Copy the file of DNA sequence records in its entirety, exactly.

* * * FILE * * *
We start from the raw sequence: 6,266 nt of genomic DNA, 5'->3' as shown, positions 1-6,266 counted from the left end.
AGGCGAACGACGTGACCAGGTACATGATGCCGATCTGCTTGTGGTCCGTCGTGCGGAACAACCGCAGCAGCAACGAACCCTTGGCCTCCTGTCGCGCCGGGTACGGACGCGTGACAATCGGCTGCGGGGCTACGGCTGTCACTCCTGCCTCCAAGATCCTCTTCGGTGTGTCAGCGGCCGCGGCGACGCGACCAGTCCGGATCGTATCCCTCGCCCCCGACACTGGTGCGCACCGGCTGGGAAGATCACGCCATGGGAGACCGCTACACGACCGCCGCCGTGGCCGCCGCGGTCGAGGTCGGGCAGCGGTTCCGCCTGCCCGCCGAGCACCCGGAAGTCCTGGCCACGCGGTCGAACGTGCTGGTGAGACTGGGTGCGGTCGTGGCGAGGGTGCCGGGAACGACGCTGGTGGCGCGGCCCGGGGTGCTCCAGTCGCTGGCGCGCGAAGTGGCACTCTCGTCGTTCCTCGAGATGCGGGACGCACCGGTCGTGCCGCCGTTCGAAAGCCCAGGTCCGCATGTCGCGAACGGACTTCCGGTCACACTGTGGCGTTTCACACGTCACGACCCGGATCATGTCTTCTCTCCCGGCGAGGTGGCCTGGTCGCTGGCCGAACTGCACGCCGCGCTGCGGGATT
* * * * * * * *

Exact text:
We start from the raw sequence: 6,266 nt of genomic DNA, 5'->3' as shown, positions 1-6,266 counted from the left end.
AGGCGAACGACGTGACCAGGTACATGATGCCGATCTGCTTGTGGTCCGTCGTGCGGAACAACCGCAGCAGCAACGAACCCTTGGCCTCCTGTCGCGCCGGGTACGGACGCGTGACAATCGGCTGCGGGGCTACGGCTGTCACTCCTGCCTCCAAGATCCTCTTCGGTGTGTCAGCGGCCGCGGCGACGCGACCAGTCCGGATCGTATCCCTCGCCCCCGACACTGGTGCGCACCGGCTGGGAAGATCACGCCATGGGAGACCGCTACACGACCGCCGCCGTGGCCGCCGCGGTCGAGGTCGGGCAGCGGTTCCGCCTGCCCGCCGAGCACCCGGAAGTCCTGGCCACGCGGTCGAACGTGCTGGTGAGACTGGGTGCGGTCGTGGCGAGGGTGCCGGGAACGACGCTGGTGGCGCGGCCCGGGGTGCTCCAGTCGCTGGCGCGCGAAGTGGCACTCTCGTCGTTCCTCGAGATGCGGGACGCACCGGTCGTGCCGCCGTTCGAAAGCCCAGGTCCGCATGTCGCGAACGGACTTCCGGTCACACTGTGGCGTTTCACACGTCACGACCCGGATCATGTCTTCTCTCCCGGCGAGGTGGCCTGGTCGCTGGCCGAACTGCACGCCGCGCTGCGGGATT